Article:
Microsoft plans to stop selling its XP Operating System in June and users are up in arms. It seems that quite a few who have upgraded to Windows’ latest OS, Vista, have been so unhappy with Vista’s performance that they have “downgraded” by returning to XP for a better computing experience. And of course, everyone knows that when Microsoft stops selling XP, it will also do away with any support for that OS leaving users with no choice but to move to Vista at some point. As a result, XP users are petitioning Microsoft not to discontinue offering XP to Windows users.
I bought my Toshiba laptop just before Vista debuted, so I had the opportunity to “upgrade” from XP to vista when it came out, but I passed on that offer. That’s because, historically, Microsoft releases an OS that is buggy and unreliable and then attempts to fix it with patches and “Service Packs.” Since XP was working fine for me I saw no need to introduce additional stress into my computing life by switching to Vista. My thought was, if they stabilized it in later releases I would think about upgrading at that time. But hearing and reading about users’ difficulties kept me from ever even wanting to change to Vista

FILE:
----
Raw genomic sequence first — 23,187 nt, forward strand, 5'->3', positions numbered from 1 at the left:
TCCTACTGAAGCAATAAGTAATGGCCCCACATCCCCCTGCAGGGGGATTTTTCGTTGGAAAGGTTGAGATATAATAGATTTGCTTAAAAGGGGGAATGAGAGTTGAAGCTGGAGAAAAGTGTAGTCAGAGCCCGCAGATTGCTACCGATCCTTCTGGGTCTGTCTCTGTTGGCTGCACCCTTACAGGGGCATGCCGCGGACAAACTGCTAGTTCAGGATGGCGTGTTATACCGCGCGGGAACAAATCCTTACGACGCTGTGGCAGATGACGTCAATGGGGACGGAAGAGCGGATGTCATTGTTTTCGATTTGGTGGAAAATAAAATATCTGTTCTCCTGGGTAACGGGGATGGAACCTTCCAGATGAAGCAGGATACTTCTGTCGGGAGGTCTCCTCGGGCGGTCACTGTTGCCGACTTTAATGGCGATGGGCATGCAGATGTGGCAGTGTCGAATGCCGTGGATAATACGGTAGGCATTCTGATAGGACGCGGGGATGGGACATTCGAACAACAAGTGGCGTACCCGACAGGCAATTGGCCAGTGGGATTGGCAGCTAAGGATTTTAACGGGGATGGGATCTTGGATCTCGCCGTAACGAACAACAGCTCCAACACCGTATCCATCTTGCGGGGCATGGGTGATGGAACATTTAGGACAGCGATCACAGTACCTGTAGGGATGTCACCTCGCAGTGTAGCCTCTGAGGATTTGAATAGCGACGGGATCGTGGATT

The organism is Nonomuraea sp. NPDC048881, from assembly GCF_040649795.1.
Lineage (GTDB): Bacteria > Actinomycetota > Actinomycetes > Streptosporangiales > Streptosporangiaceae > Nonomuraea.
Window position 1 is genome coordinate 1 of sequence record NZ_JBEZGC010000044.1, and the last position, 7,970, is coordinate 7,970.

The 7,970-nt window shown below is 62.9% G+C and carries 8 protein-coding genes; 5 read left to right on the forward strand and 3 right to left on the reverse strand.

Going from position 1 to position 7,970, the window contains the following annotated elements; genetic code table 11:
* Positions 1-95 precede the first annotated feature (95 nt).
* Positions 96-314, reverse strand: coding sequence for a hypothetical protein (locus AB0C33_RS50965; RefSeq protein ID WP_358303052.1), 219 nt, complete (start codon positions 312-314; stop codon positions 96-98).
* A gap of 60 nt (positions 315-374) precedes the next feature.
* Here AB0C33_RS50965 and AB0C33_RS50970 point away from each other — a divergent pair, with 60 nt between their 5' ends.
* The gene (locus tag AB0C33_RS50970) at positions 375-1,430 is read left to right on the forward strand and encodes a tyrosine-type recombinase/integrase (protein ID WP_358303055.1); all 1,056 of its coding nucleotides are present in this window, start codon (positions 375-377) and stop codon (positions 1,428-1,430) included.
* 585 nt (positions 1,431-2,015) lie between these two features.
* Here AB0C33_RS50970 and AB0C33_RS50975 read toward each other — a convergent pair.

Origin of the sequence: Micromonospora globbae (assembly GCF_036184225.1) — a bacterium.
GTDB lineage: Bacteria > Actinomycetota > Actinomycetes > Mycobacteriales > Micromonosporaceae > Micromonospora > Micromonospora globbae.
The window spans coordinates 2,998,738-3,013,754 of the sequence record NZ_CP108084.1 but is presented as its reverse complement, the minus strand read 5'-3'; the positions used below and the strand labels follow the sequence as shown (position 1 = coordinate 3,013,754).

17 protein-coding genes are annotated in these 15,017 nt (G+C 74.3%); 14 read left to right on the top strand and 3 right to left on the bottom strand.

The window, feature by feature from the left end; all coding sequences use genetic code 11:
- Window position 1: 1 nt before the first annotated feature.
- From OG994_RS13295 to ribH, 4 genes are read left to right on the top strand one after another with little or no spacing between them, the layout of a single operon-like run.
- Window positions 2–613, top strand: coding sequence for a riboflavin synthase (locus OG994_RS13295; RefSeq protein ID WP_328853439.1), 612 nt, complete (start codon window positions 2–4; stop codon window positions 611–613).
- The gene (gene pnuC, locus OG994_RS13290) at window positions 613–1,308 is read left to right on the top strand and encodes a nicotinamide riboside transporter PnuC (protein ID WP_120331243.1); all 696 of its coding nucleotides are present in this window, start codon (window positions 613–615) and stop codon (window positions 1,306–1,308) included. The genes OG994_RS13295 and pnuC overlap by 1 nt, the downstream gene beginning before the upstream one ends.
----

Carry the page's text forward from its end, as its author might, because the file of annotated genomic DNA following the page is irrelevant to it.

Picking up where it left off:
Cindy bought her Toshiba after Vista was out (but before its first Service Pack came out) so it was already on her laptop and she had a lot of problems with it recognizing our printer and other hardware, plus a lot of buggy issues that popped up several times a week. So much for the argument that a factory-installed Vista would perform better. As I recall, when she installed Service Pack 1, it introduced a whole new set of problems and issues.
My friend Denise e-mailed me the other day about how she had to suddenly install a generic driver on her laptop to get the video card to work. Every time she installed the driver identified by Microsoft as the appropriate one to use, her screen went blank. She could plug the laptop into her desktop monitor and see everything fine, but trying to view it on the laptop screen was fruitless until she installed a generic driver. The most likely culprit; a conflicting piece of software or hardware that Windows won’t play nice with.
All of which has further solidified in my mind the determination that my next laptop will be an Apple MacBook Pro. Things work without being babied. Things work right out of the box. Things work together. And the Apple software package centers on the things that a creative person like myself finds useful; writing, photography, music and video creation.
Maybe Cindy will get one for me for Christmas…
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